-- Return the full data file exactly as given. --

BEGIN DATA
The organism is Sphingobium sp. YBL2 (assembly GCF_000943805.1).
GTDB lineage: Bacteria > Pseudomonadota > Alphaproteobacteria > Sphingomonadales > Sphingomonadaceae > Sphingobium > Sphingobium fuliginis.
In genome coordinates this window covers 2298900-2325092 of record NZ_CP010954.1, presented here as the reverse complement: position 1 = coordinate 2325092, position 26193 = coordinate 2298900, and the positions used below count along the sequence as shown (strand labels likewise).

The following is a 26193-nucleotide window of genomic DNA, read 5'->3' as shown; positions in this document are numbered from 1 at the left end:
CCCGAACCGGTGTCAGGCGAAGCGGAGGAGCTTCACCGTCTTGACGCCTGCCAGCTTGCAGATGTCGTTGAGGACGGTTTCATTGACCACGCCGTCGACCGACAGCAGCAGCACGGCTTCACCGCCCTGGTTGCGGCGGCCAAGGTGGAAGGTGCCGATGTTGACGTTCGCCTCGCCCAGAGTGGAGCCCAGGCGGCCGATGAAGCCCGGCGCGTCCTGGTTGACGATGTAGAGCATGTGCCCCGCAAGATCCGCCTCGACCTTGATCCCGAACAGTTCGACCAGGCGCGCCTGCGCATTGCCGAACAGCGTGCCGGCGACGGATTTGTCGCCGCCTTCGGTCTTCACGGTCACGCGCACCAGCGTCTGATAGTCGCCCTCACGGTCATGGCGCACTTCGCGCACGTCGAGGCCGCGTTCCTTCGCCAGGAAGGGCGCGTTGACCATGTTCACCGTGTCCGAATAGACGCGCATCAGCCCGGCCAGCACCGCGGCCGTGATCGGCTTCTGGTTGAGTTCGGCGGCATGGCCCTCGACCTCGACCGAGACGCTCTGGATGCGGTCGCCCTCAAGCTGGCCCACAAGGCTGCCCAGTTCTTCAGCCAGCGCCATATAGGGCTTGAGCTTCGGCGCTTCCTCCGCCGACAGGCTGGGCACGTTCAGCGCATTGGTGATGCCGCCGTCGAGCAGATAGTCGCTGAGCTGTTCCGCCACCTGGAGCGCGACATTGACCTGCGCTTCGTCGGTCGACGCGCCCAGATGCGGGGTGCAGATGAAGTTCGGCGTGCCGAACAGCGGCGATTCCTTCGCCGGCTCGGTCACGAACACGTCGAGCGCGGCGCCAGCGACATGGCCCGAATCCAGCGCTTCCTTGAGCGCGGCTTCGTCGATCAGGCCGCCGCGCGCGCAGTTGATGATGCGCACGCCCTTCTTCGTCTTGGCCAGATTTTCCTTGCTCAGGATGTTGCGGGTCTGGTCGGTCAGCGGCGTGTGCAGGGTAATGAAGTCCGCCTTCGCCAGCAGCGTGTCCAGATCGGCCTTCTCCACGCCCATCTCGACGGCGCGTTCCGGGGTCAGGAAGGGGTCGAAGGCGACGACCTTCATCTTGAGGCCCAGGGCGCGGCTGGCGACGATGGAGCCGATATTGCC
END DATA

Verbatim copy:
The organism is Sphingobium sp. YBL2 (assembly GCF_000943805.1).
GTDB lineage: Bacteria > Pseudomonadota > Alphaproteobacteria > Sphingomonadales > Sphingomonadaceae > Sphingobium > Sphingobium fuliginis.
In genome coordinates this window covers 2298900-2325092 of record NZ_CP010954.1, presented here as the reverse complement: position 1 = coordinate 2325092, position 26193 = coordinate 2298900, and the positions used below count along the sequence as shown (strand labels likewise).

The following is a 26193-nucleotide window of genomic DNA, read 5'->3' as shown; positions in this document are numbered from 1 at the left end:
CCCGAACCGGTGTCAGGCGAAGCGGAGGAGCTTCACCGTCTTGACGCCTGCCAGCTTGCAGATGTCGTTGAGGACGGTTTCATTGACCACGCCGTCGACCGACAGCAGCAGCACGGCTTCACCGCCCTGGTTGCGGCGGCCAAGGTGGAAGGTGCCGATGTTGACGTTCGCCTCGCCCAGAGTGGAGCCCAGGCGGCCGATGAAGCCCGGCGCGTCCTGGTTGACGATGTAGAGCATGTGCCCCGCAAGATCCGCCTCGACCTTGATCCCGAACAGTTCGACCAGGCGCGCCTGCGCATTGCCGAACAGCGTGCCGGCGACGGATTTGTCGCCGCCTTCGGTCTTCACGGTCACGCGCACCAGCGTCTGATAGTCGCCCTCACGGTCATGGCGCACTTCGCGCACGTCGAGGCCGCGTTCCTTCGCCAGGAAGGGCGCGTTGACCATGTTCACCGTGTCCGAATAGACGCGCATCAGCCCGGCCAGCACCGCGGCCGTGATCGGCTTCTGGTTGAGTTCGGCGGCATGGCCCTCGACCTCGACCGAGACGCTCTGGATGCGGTCGCCCTCAAGCTGGCCCACAAGGCTGCCCAGTTCTTCAGCCAGCGCCATATAGGGCTTGAGCTTCGGCGCTTCCTCCGCCGACAGGCTGGGCACGTTCAGCGCATTGGTGATGCCGCCGTCGAGCAGATAGTCGCTGAGCTGTTCCGCCACCTGGAGCGCGACATTGACCTGCGCTTCGTCGGTCGACGCGCCCAGATGCGGGGTGCAGATGAAGTTCGGCGTGCCGAACAGCGGCGATTCCTTCGCCGGCTCGGTCACGAACACGTCGAGCGCGGCGCCAGCGACATGGCCCGAATCCAGCGCTTCCTTGAGCGCGGCTTCGTCGATCAGGCCGCCGCGCGCGCAGTTGATGATGCGCACGCCCTTCTTCGTCTTGGCCAGATTTTCCTTGCTCAGGATGTTGCGGGTCTGGTCGGTCAGCGGCGTGTGCAGGGTAATGAAGTCCGCCTTCGCCAGCAGCGTGTCCAGATCGGCCTTCTCCACGCCCATCTCGACGGCGCGTTCCGGGGTCAGGAAGGGGTCGAAGGCGACGACCTTCATCTTGAGGCCCAGGGCGCGGCTGGCGACGATGGAGCCGATATTGCC